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The neurological bases of apraxia of speech

Lookup NU author(s): Emeritus Professor Nick Miller


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Which site(s) of brain damage are associated with apraxia of speech (AOS)? There appears to be little agreement. The article first considers some reasons why not. Even allowing for factors that may have influenced findings, a definitive answer to the question of the neurological bases of AOS is not currently possible. The article goes on to look briefly at developments in the field of motor control, and limb and buccofacial apraxia in particular, that may hold clues to an answer or at least to asking the right questions. In particular, if AOS is to be understood as a motor disorder, then models compatible with motor control and its neurophysiological underpinnings must be sought. Current models of motor control and apraxia stress the sensorimotor, distributed, interactive nature of control across multiple brain areas.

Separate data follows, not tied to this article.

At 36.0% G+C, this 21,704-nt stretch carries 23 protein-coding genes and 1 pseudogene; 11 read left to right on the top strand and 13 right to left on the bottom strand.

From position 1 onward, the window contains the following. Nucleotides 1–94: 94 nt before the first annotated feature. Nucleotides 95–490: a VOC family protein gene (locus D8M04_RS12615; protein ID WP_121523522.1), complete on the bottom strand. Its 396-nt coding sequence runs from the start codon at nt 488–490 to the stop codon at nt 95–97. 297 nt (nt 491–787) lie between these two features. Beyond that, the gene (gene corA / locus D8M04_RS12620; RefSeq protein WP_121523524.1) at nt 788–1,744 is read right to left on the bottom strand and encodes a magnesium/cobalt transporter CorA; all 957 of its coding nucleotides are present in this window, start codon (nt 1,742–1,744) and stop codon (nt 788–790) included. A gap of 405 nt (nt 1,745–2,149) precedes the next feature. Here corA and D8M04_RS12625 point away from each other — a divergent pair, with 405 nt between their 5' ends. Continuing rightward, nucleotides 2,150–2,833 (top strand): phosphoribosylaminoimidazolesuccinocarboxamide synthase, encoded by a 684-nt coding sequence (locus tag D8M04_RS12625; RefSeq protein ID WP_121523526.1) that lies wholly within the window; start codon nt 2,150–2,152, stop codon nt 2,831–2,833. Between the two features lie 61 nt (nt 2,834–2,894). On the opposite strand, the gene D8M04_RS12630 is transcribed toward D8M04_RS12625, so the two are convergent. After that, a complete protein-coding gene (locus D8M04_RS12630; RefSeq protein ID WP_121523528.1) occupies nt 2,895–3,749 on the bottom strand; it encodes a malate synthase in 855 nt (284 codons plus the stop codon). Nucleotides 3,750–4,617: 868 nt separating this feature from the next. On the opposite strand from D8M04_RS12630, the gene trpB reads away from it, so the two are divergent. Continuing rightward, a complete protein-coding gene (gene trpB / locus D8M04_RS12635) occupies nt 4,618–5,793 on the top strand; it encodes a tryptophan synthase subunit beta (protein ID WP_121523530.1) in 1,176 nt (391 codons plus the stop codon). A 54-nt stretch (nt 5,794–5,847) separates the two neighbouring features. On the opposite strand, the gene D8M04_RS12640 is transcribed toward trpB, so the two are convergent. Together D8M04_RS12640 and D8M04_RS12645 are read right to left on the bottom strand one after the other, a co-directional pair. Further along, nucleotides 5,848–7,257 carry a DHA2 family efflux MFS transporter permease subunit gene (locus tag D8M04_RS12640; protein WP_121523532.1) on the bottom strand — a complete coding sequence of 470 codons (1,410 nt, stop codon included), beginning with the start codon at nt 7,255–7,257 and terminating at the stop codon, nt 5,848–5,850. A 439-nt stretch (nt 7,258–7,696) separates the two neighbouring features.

Publication metadata

Author(s): Miller N

Publication type: Article

Publication status: Published

Journal: Seminars in Speech and Language

Year: 2002

Volume: 23

Issue: 4

Pages: 223-230

ISSN (print): 0734-0478

ISSN (electronic): 1098-9056

Publisher: Thieme Medical Publishers


DOI: 10.1055/s-2002-35797

PubMed id: 12461722


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